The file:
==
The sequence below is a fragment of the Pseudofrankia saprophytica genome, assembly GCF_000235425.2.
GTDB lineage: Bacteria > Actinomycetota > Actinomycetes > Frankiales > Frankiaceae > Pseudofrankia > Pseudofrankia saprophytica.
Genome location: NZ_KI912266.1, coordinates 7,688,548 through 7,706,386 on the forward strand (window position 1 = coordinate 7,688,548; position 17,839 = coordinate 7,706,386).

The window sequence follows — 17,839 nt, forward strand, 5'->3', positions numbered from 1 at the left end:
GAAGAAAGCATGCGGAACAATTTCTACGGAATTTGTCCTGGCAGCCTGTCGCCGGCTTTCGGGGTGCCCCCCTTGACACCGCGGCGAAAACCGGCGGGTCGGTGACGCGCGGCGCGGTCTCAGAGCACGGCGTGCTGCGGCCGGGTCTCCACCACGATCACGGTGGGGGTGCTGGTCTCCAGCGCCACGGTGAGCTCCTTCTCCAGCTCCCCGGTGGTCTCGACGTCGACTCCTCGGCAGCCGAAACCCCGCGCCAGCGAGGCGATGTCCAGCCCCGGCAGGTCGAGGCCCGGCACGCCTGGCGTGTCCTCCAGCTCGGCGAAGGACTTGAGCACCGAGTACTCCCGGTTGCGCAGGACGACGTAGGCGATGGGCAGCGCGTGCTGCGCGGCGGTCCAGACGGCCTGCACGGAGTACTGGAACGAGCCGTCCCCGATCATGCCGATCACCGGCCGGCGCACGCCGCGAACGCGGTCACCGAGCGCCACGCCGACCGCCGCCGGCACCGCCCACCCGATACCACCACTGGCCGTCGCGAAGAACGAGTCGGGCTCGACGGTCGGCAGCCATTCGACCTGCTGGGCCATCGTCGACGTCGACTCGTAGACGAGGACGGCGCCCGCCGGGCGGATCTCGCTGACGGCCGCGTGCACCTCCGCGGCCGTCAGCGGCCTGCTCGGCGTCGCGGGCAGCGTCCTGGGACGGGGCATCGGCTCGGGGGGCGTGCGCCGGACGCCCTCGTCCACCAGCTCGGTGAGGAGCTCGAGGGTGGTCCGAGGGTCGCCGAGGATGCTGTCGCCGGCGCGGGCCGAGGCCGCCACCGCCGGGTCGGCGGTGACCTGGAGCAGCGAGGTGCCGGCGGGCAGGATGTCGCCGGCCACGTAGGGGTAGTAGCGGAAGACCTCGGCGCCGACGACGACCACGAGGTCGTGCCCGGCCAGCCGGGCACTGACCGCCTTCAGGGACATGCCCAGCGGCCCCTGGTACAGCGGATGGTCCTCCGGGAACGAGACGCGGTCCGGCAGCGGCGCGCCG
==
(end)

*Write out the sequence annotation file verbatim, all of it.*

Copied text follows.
The sequence below is a fragment of the Pseudofrankia saprophytica genome, assembly GCF_000235425.2.
GTDB lineage: Bacteria > Actinomycetota > Actinomycetes > Frankiales > Frankiaceae > Pseudofrankia > Pseudofrankia saprophytica.
Genome location: NZ_KI912266.1, coordinates 7,688,548 through 7,706,386 on the forward strand (window position 1 = coordinate 7,688,548; position 17,839 = coordinate 7,706,386).

The window sequence follows — 17,839 nt, forward strand, 5'->3', positions numbered from 1 at the left end:
GAAGAAAGCATGCGGAACAATTTCTACGGAATTTGTCCTGGCAGCCTGTCGCCGGCTTTCGGGGTGCCCCCCTTGACACCGCGGCGAAAACCGGCGGGTCGGTGACGCGCGGCGCGGTCTCAGAGCACGGCGTGCTGCGGCCGGGTCTCCACCACGATCACGGTGGGGGTGCTGGTCTCCAGCGCCACGGTGAGCTCCTTCTCCAGCTCCCCGGTGGTCTCGACGTCGACTCCTCGGCAGCCGAAACCCCGCGCCAGCGAGGCGATGTCCAGCCCCGGCAGGTCGAGGCCCGGCACGCCTGGCGTGTCCTCCAGCTCGGCGAAGGACTTGAGCACCGAGTACTCCCGGTTGCGCAGGACGACGTAGGCGATGGGCAGCGCGTGCTGCGCGGCGGTCCAGACGGCCTGCACGGAGTACTGGAACGAGCCGTCCCCGATCATGCCGATCACCGGCCGGCGCACGCCGCGAACGCGGTCACCGAGCGCCACGCCGACCGCCGCCGGCACCGCCCACCCGATACCACCACTGGCCGTCGCGAAGAACGAGTCGGGCTCGACGGTCGGCAGCCATTCGACCTGCTGGGCCATCGTCGACGTCGACTCGTAGACGAGGACGGCGCCCGCCGGGCGGATCTCGCTGACGGCCGCGTGCACCTCCGCGGCCGTCAGCGGCCTGCTCGGCGTCGCGGGCAGCGTCCTGGGACGGGGCATCGGCTCGGGGGGCGTGCGCCGGACGCCCTCGTCCACCAGCTCGGTGAGGAGCTCGAGGGTGGTCCGAGGGTCGCCGAGGATGCTGTCGCCGGCGCGGGCCGAGGCCGCCACCGCCGGGTCGGCGGTGACCTGGAGCAGCGAGGTGCCGGCGGGCAGGATGTCGCCGGCCACGTAGGGGTAGTAGCGGAAGACCTCGGCGCCGACGACGACCACGAGGTCGTGCCCGGCCAGCCGGGCACTGACCGCCTTCAGGGACATGCCCAGCGGCCCCTGGTACAGCGGATGGTCCTCCGGGAACGAGACGCGGTCCGGCAGCGGCGCGCCG